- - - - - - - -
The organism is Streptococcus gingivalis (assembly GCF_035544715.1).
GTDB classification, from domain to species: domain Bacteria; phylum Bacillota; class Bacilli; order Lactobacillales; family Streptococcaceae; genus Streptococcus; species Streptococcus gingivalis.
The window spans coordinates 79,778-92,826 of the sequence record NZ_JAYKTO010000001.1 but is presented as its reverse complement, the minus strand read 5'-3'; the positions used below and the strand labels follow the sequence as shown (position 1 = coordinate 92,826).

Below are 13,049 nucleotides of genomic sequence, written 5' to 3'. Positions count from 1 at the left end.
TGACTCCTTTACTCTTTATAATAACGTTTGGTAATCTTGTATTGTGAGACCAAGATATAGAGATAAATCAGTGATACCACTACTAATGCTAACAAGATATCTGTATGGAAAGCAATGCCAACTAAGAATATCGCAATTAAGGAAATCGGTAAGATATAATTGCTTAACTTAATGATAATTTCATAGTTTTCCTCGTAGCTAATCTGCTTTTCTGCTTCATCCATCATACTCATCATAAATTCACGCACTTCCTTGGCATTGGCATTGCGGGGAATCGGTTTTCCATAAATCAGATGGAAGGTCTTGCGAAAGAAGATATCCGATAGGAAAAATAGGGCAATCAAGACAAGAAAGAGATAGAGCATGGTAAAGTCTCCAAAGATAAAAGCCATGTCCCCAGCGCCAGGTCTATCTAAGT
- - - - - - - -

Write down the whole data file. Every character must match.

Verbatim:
The organism is Streptococcus gingivalis (assembly GCF_035544715.1).
GTDB classification, from domain to species: domain Bacteria; phylum Bacillota; class Bacilli; order Lactobacillales; family Streptococcaceae; genus Streptococcus; species Streptococcus gingivalis.
The window spans coordinates 79,778-92,826 of the sequence record NZ_JAYKTO010000001.1 but is presented as its reverse complement, the minus strand read 5'-3'; the positions used below and the strand labels follow the sequence as shown (position 1 = coordinate 92,826).

Below are 13,049 nucleotides of genomic sequence, written 5' to 3'. Positions count from 1 at the left end.
TGACTCCTTTACTCTTTATAATAACGTTTGGTAATCTTGTATTGTGAGACCAAGATATAGAGATAAATCAGTGATACCACTACTAATGCTAACAAGATATCTGTATGGAAAGCAATGCCAACTAAGAATATCGCAATTAAGGAAATCGGTAAGATATAATTGCTTAACTTAATGATAATTTCATAGTTTTCCTCGTAGCTAATCTGCTTTTCTGCTTCATCCATCATACTCATCATAAATTCACGCACTTCCTTGGCATTGGCATTGCGGGGAATCGGTTTTCCATAAATCAGATGGAAGGTCTTGCGAAAGAAGATATCCGATAGGAAAAATAGGGCAATCAAGACAAGAAAGAGATAGAGCATGGTAAAGTCTCCAAAGATAAAAGCCATGTCCCCAGCGCCAGGTCTATCTAAGT